African Chart er Article# 24: All peoples shall have the right to a general satisfactory environment favorable to their development.
Summary & Comment: The environmental crisis is a fundamental element of our lives across the globe today, and we cannot conceive of life in the next generation without at the same time engaging with and responding to that crisis. Just as important, however, is responsible Christian thinking and communication about the earth crisis that engages with Africa and with all the people of Africa. AB —————–
Environmental communication: A South African perspective
The environmental crisis is a fundamental element of our lives on the globe today, and we cannot conceive of life in the n ext generation without at the same time engaging with and responding to that crisis. Just as important, however, is that responsible Christian thinking and communication about the earth crisis engage with Africa and with the people of Africa.
In the first place, we know that the fundamental cause of the environmental crisis is the human economy, namely, the way we organise our production, distribution, consumption and waste. The global environmental crisis is a global economic crisis, which is why it is best that we speak of it as an ‘earth crisis’. The crisis is not in spite of our economy, but because of it. It is the collateral damage of late industrial capitalism.
At the same time, Africa is like it is today because it too – in its people, its land, and its environmental bounty – bears the scars of collateral damage from the same economic system. First through the alliance between industrialization and colonialism, and then through the Cold War, decades of ‘ development’, Structural Adjustment Programmes with their privatization and liberalization, and now neo-liberal globalization.
On top of this, scientists tell us that Africa will be the continent most affected by the impact of climate change. So responsible Christian reflection and communication about the environment needs to engage with this from an African perspective. Secondly, if this is to be a theological response drawing from Christian traditions and rooted in Christian faith communities, then it needs to make sense for the people of Africa. This is so because the centre of gravity of Christianity is moving southwards, and Africa is fast becoming the most Christian continent on the globe. Christianity is an African religion.
So again, if we are to speak as Christians on the environmental or earth crisis, we need to engage with this reality. And as we do so, I suggest that there are three things that we need to be cautious of.
Africa is a continent that bears witness to extremes of human suffering, some of it self-inflicted, but most of it imposed from without. An ethical perspective on African experience must begin with the reality of HIV and AIDS, poverty, ethnic rivalry, civil war, rampant asset stripping, gender-based violence, and hunger. This is what confronts Africans on a day to day basis, and this is what demands the attention of the church and all people of faith, for good theology is born in suffering. This puts the earth crisis into perspective, because it is not an immediate experienced reality in the midst of so much suffering.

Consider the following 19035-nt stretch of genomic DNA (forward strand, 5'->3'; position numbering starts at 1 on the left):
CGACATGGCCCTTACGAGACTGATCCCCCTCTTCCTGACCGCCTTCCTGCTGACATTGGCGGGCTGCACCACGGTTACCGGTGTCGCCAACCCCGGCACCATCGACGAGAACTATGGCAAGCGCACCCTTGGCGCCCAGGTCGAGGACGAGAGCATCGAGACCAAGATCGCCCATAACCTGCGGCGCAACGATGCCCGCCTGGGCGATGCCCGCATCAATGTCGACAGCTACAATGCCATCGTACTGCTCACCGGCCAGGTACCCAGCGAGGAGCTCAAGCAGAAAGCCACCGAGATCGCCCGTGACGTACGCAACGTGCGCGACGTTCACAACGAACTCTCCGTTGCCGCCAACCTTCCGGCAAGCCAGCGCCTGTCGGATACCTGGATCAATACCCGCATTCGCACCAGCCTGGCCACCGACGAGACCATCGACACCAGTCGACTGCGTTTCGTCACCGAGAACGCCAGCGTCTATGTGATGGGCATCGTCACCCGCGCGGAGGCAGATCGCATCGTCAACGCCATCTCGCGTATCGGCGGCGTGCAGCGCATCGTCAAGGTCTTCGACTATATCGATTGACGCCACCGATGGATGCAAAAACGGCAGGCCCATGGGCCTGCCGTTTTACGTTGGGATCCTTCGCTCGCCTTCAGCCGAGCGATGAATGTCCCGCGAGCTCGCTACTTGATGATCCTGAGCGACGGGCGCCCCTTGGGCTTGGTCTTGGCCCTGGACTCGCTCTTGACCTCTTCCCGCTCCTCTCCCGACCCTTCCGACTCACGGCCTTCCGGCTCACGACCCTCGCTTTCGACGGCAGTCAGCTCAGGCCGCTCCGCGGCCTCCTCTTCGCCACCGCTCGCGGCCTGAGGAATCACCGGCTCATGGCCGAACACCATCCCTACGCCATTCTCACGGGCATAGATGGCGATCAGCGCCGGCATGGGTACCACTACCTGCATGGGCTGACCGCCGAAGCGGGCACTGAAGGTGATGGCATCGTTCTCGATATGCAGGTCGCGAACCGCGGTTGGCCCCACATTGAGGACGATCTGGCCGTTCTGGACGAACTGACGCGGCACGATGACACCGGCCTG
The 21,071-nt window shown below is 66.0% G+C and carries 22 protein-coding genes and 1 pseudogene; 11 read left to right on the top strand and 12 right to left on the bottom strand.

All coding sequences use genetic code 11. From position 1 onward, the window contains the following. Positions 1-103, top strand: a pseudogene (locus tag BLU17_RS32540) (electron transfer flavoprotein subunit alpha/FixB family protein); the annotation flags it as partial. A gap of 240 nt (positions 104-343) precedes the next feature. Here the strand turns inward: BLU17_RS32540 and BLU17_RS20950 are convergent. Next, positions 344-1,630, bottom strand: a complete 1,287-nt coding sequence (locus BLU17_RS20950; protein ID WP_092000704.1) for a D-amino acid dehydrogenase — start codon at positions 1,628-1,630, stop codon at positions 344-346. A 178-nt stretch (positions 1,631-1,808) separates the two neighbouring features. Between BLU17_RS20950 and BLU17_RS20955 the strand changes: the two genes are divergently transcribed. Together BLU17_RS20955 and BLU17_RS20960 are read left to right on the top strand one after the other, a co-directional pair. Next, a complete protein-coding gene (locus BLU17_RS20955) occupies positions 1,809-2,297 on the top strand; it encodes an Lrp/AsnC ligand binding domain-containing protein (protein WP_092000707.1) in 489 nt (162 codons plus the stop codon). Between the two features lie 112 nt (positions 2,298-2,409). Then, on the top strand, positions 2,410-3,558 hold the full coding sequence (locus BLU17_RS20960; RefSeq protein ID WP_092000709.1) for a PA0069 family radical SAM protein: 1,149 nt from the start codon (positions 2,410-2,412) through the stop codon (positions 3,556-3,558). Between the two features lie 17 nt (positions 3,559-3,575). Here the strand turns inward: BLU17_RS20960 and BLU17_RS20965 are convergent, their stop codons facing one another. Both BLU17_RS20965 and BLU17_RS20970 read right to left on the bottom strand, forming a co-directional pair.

Thus it is no surprise that current theological writing in Africa is dominated by two issues: HIV and AIDS, and poverty, and both with a strong gender perspective. Furthermore, it is worth reflecting on the fact that the experience of colonialism has been an experience of deep disconnect from the earth. We glimpse this in the fact that many of the struggles for liberation from colonialism were centred on getting the land back, but always as ‘land’, never as ‘earth’. Land functions as a symbol, a ‘storied space’, a foundation for national identity. I am not trumpeting this fact, just noting that in Africa there is little time for reflection on ecological issues. The experience of human suffering in a post-colonial world raises a deep ethical question mark against those who are myopically focused on the environment.
Second, there is a rather romantic notion that African traditional spirituality is a deeply environmentally aware spirituality. There is some truth in this, but this environmental concern is always in the service of human life. For fundamental to African spirituality is African humanism, the celebration of human life, human community, human striving, human arts. The spirit of ubuntu is ‘I am because we are’, or ‘a person is a p e rson through other people’. As much as people celebrate such a perspective in the midst of Western individualism, we need to note what it is not saying: It is not saying anything about the earth, about animals, water, plants, air.
African humanism has been expressed in many ways, but its greatest exponents have been the first generation of post-colonial leaders, people like Kenneth Kaunda, Julius Nyerere, Robert Mugabe, Jomo Kenyatta, and Nelson Mandela. Many of them made some bad political decisions, but all of them understood that the fundamental African perspective on life concerns the flourishing of human life, humanization, human freedom. This is not a sign of anthropomorphism shaped by the industrial revolution, but rather something very deep in African culture, born in the midst of agricultural and pastoral cultures, namely the concern that all things exist for the benefit of humanity. And, while they are to be used with extreme care, shepherded and nurtur e d with responsibility, they are ultimately secondary.